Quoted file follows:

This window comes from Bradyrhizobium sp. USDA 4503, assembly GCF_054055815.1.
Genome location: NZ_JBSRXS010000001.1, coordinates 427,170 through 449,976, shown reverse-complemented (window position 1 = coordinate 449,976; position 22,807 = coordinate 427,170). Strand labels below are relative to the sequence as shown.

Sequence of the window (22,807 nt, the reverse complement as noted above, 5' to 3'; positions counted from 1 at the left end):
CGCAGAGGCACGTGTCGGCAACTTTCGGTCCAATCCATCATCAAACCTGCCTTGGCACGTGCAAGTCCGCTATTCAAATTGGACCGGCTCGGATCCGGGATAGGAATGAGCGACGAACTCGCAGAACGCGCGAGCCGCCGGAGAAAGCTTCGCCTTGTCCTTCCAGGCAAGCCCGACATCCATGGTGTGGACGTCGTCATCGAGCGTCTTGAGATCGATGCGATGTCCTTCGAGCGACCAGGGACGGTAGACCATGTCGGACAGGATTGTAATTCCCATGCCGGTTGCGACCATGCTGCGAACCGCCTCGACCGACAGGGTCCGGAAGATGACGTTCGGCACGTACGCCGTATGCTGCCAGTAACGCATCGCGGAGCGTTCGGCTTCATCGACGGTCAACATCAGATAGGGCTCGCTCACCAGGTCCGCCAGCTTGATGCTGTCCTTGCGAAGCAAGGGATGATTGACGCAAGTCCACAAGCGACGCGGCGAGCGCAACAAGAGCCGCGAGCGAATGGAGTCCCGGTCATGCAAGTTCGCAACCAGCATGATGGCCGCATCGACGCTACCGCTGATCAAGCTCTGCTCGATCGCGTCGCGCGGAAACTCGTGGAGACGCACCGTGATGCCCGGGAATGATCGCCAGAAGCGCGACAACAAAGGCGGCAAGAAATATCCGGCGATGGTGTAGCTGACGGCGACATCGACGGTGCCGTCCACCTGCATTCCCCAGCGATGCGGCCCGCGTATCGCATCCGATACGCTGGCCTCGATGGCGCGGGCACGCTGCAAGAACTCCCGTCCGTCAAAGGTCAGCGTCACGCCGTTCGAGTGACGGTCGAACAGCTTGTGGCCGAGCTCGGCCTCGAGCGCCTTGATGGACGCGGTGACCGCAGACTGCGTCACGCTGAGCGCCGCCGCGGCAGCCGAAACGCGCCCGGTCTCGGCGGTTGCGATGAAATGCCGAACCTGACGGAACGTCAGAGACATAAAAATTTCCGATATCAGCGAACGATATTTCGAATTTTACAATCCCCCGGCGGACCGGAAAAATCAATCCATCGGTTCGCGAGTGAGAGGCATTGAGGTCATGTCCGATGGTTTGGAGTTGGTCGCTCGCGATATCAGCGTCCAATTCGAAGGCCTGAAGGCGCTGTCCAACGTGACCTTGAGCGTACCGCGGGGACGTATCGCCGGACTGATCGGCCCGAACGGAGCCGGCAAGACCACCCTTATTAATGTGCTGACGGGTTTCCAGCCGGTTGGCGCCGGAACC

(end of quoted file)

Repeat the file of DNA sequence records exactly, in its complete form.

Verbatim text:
This window comes from Bradyrhizobium sp. USDA 4503, assembly GCF_054055815.1.
Genome location: NZ_JBSRXS010000001.1, coordinates 427,170 through 449,976, shown reverse-complemented (window position 1 = coordinate 449,976; position 22,807 = coordinate 427,170). Strand labels below are relative to the sequence as shown.

Sequence of the window (22,807 nt, the reverse complement as noted above, 5' to 3'; positions counted from 1 at the left end):
CGCAGAGGCACGTGTCGGCAACTTTCGGTCCAATCCATCATCAAACCTGCCTTGGCACGTGCAAGTCCGCTATTCAAATTGGACCGGCTCGGATCCGGGATAGGAATGAGCGACGAACTCGCAGAACGCGCGAGCCGCCGGAGAAAGCTTCGCCTTGTCCTTCCAGGCAAGCCCGACATCCATGGTGTGGACGTCGTCATCGAGCGTCTTGAGATCGATGCGATGTCCTTCGAGCGACCAGGGACGGTAGACCATGTCGGACAGGATTGTAATTCCCATGCCGGTTGCGACCATGCTGCGAACCGCCTCGACCGACAGGGTCCGGAAGATGACGTTCGGCACGTACGCCGTATGCTGCCAGTAACGCATCGCGGAGCGTTCGGCTTCATCGACGGTCAACATCAGATAGGGCTCGCTCACCAGGTCCGCCAGCTTGATGCTGTCCTTGCGAAGCAAGGGATGATTGACGCAAGTCCACAAGCGACGCGGCGAGCGCAACAAGAGCCGCGAGCGAATGGAGTCCCGGTCATGCAAGTTCGCAACCAGCATGATGGCCGCATCGACGCTACCGCTGATCAAGCTCTGCTCGATCGCGTCGCGCGGAAACTCGTGGAGACGCACCGTGATGCCCGGGAATGATCGCCAGAAGCGCGACAACAAAGGCGGCAAGAAATATCCGGCGATGGTGTAGCTGACGGCGACATCGACGGTGCCGTCCACCTGCATTCCCCAGCGATGCGGCCCGCGTATCGCATCCGATACGCTGGCCTCGATGGCGCGGGCACGCTGCAAGAACTCCCGTCCGTCAAAGGTCAGCGTCACGCCGTTCGAGTGACGGTCGAACAGCTTGTGGCCGAGCTCGGCCTCGAGCGCCTTGATGGACGCGGTGACCGCAGACTGCGTCACGCTGAGCGCCGCCGCGGCAGCCGAAACGCGCCCGGTCTCGGCGGTTGCGATGAAATGCCGAACCTGACGGAACGTCAGAGACATAAAAATTTCCGATATCAGCGAACGATATTTCGAATTTTACAATCCCCCGGCGGACCGGAAAAATCAATCCATCGGTTCGCGAGTGAGAGGCATTGAGGTCATGTCCGATGGTTTGGAGTTGGTCGCTCGCGATATCAGCGTCCAATTCGAAGGCCTGAAGGCGCTGTCCAACGTGACCTTGAGCGTACCGCGGGGACGTATCGCCGGACTGATCGGCCCGAACGGAGCCGGCAAGACCACCCTTATTAATGTGCTGACGGGTTTCCAGCCGGTTGGCGCCGGAACC